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23 hours ago, Nigelcliffe said:

 

Thanks.   Though if I can't design a simple model railway control panel, I should hand in my Chartered Ergonomist certificate :) .          

 

- Nigel

 


What you forget is that some people like to create complex panels because it makes it look difficult thus making them appear better because they can operate the complex panel.

 

i am though with you - simpler the better and ultimately must alway be self explanatory, if it needs instructions to operate then my objective in creating a panel has not been met.

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  • RMweb Gold

Another vote for perspex from me.

 

HMBaseboards sell a control panel box and I then get a perspex top cut to size.

 

I drew my trackplan on art card and mounted this behind the perspex using aluminium U section and steel "corners" from Wilko and bolt it all together.  It can then be drilled for various switches etc.  

 

Steve

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Interesting suggestions which also help me. I did make a (first attempt) small control panel (slightly less than A4), mounted on a wooden (cutlery) tray. I used plasticard for the panel itself, which was a little thin and springy, but not too bad for that size. I originally only intended to use it for uncoupler buttons (linked to servos) on the two station track plans, and some LEDs showing track occupancy (infra red sensors on a hidden loop). The diagram itself was self-drawn on MS Excel (the grid helps keep lines square and straight), printed (without the grid), and laminated, then glued on to the plastic card. 


But then I found I really needed some help remembering the numbers of DCC points, so ended up sticking labels all over it!

I’m now just about to start a new layout, so comments on here are helpful - sounds like acrylic is a good option.
I am considering using the top drawer (about 40cm wide and usable back-to-front depth approx 35cm) of a set of drawers, as a sliding in/out control panel ‘box’. The railway room has to double as a storage room, so various items stored in below-baseboard cupboards and drawers. This drawers unit is particularly robust, and top sits just below layout height. There is sufficient clearance to mount a panel and buttons, switches, LEDs. Multi strand cable out the back.

The almost square nature of the panel means that the track diagram parallel lines can be spaced out for clarity, and when I sketch it out, hopefully will have sufficient space for uncoupler buttons, and numbered points LEDs. I’m still to decide if I add points switches or leave that to DCC buttons on hand held.

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On 12/06/2020 at 14:42, ITG said:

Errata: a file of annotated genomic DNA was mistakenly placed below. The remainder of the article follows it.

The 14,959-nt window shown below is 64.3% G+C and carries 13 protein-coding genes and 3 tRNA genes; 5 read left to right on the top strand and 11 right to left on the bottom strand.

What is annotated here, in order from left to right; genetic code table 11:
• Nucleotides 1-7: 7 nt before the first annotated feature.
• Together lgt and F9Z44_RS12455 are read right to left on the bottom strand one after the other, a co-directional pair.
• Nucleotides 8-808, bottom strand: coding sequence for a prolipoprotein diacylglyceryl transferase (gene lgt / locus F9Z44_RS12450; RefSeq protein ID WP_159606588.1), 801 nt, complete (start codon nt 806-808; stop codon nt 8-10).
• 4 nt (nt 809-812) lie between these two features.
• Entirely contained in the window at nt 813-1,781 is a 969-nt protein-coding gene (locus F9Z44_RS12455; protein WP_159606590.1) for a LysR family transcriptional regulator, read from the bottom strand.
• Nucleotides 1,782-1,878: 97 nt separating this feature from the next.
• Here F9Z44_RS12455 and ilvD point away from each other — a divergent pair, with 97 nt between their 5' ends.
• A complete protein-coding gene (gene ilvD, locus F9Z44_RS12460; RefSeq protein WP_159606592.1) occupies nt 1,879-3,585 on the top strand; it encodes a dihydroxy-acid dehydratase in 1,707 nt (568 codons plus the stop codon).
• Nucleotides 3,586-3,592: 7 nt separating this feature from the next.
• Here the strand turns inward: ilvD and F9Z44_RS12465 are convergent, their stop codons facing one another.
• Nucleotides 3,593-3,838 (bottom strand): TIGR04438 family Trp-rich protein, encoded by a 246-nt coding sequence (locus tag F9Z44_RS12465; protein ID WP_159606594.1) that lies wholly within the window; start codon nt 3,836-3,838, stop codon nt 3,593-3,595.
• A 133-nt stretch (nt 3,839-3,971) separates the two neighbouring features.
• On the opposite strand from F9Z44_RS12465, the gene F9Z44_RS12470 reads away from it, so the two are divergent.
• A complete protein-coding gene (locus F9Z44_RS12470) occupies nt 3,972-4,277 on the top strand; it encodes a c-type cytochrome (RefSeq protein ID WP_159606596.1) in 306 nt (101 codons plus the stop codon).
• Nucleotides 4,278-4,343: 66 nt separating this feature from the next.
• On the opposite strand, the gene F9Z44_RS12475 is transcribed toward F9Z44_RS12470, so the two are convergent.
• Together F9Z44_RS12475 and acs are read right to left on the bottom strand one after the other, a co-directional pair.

I’m still to decide if I add points switches or leave that to DCC buttons on hand held.

 

Why not have both?

Bashing in commands on the handset sends commands to the system. There are products available to make a console do exactly the same. You can have a mimic panel, lever frame & operate it from a computer & these could all be configured together (so whichever way you think of a signal box, you can re-create it).

For the layout I am helping to re-build at the club, we want to use a mimic panel or PC. Sending commands from the handset will be a backup method but 1 of the members wants a lever frame. There is no way I or several others will use that but there is no reason we can't build it to use as an alternative system.

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  • RMweb Gold
On 11/06/2020 at 11:28, WIMorrison said:


What you forget is that some people like to create complex panels because it makes it look difficult thus making them appear better because they can operate the complex panel.

 

i am though with you - simpler the better and ultimately must alway be self explanatory, if it needs instructions to operate then my objective in creating a panel has not been met.

 

Sounds like a MERG mission statement!

 

Mike.

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3 hours ago, Pete the Elaner said:

 

Why not have both?

Bashing in commands on the handset sends commands to the system. There are products available to make a console do exactly the same. You can have a mimic panel, lever frame & operate it from a computer & these could all be configured together (so whichever way you think of a signal box, you can re-create it).

For the layout I am helping to re-build at the club, we want to use a mimic panel or PC. Sending commands from the handset will be a backup method but 1 of the members wants a lever frame. There is no way I or several others will use that but there is no reason we can't build it to use as an alternative system.

 

Agree on multiple simultaneous methods being possible.   The panel I showed in the photo also has a small secondary panel elsewhere on the layout which duplicates some features so the operator is beside their train.  There is a computer version on my laptop.  And it can run from the handset (if you can learn the key presses).  The panel updates its LEDs correctly regardless of what is used.   (Its LocoNet ,  a CML/Signatrack DTM30 inside the panel shown, the secondary panel is connected to a LocoIO board.  )

 

But, lever frames create a problem, the same problem as using toggle switches on panels. 
If someone moves a turnout/signal on a push button, computer or handset, in general the lever frame or toggle switch doesn't move.    So, its showing the "wrong" state.      It is possible to have a rule (whether enforced in the wiring/electronics/software or just an agreement among operators) which says "if the lever frame is connected do not use anything else".   It is soluble, just needs thinking about.

 

 

 

- Nigel